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Some two decades after launching, Google’s AdWords and DoubleClick brands are about to be sunsetted and rolled in under one of three simple banners.
The search engine says its aim is to streamline its ad products, better representing the solutions it offers and intentions for growth, as well as making it easier for brands to select the tools needed for campaigns.
Google Adwords will become Google Ads
Having launched in 2000 allowing local businesses to buy text ads within its SERPs (search engine results pages), AdWords has been a solid and leading fixture in the martech landscape for nearly two decades.
Over the course of that time, it’s become both ubiquitous and Google’s key revenue driver, diversifying away from solely text-based ads to combinations of display, video and more via its partner sites and apps, and properties such as Maps and YouTube.
Google says the new brand represents this full range of capabilities, and that while not much will change, it’s introducing a campaign type for smaller businesses which will use machine-learning for “smart campaigns”.
A report on the rebrand by Campaign, however, suggested that the Google Ad rebrand could suggest a further move towards a ‘keyword-less’ ad experience, with ads instead served based on the relevancy of brands’ content to the search.
DoubleClick ad products and GA 360 Suite will become Google Marketing Platform
Wrapping its DoubleClick ad products with its powerful analytics tools is answering a demand to break down organisational silos between creative planning and performance measurement, says Google.
“We’ve heard from marketers that there are real benefits to using ads and analytics technology together, including a better understanding of customers and better business results,” said Sridar Ramaswamy, senior vice president of ads & commerce.
The company says inspiration came from advertisers who were integrating analytics with their media platforms themselves and seeing better results.
“We had built integrations between analytics and the creative planning and buying products, but now that will be much easier,” said Dan Taylor, Google’s managing director of platforms.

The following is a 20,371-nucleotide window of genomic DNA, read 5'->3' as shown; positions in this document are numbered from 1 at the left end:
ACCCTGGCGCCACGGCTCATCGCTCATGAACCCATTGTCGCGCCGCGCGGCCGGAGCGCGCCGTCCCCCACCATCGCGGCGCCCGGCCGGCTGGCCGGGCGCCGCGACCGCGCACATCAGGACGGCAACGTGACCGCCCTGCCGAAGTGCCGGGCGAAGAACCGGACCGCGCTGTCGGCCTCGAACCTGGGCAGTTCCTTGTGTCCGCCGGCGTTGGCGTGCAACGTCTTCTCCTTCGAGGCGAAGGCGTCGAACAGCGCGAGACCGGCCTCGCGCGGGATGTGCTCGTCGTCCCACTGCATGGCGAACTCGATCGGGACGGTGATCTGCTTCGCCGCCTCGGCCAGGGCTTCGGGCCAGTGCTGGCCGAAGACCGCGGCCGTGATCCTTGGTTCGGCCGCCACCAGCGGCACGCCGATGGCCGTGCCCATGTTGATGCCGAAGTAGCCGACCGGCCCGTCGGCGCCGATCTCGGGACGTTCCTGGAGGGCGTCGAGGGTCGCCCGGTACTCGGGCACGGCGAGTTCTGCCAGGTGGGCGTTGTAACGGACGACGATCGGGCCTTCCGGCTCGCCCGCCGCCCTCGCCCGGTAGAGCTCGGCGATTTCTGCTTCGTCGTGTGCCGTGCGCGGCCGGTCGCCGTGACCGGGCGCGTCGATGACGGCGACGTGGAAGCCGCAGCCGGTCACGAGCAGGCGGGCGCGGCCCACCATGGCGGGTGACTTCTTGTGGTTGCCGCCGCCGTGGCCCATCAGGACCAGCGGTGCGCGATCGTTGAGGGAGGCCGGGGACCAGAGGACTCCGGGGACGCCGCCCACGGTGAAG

It’s worth noting that a key design feature of the Google Marketing Platform umbrella is the ability for marketers to integrate third-party ad exchanges, measurement solutions and other products. Google in the past has been accused on taking advantage of its dominance to favour its own products.
DoubleClick for Publishers and DoubleClick Ad Exchange become Google Ad Manager
The final of the three key rebrands is its DoubleClick sell-side products being bundled together as one solution, Google Ad Manager.
The company says; “we recognise that the way publishers monetise content has changed”, with the rise of mobile and cross-screen browsing and advertisers’ growing demand for programmatic access.
Google is calling Ad Manager a “unified solution”, rather than just an ad server of supply-side platform, providing publishers access to programmatic deals, private marketplaces and open auctions in one place.
“Ad Manager gives you a single platform for delivering, measuring and optimising ads wherever your audience is engaging—including connected TVs, Accelerated Mobile Pages (AMP), mobile games and other apps, and platforms like YouTube and Apple News,” says Jonathan Bellack, director of product management at Google Ad Manager.
In its announcement and rundown of the rebrand, Google also took the opportunity to affirm a commitment to brand safety.
“As always, our commitment is to ensure that all of our products and platforms set the industry’s highest standard in giving people transparency and choice in the ads they see,” said Ramaswamy.
“For example, we recently announced new Ads Settings and expanded Why this ad? across all of our services, and almost all websites and apps that partner with us to show ads.
Google Ads, Google Marketing Platform and Google Ad Manager brands will start to appear within the next month.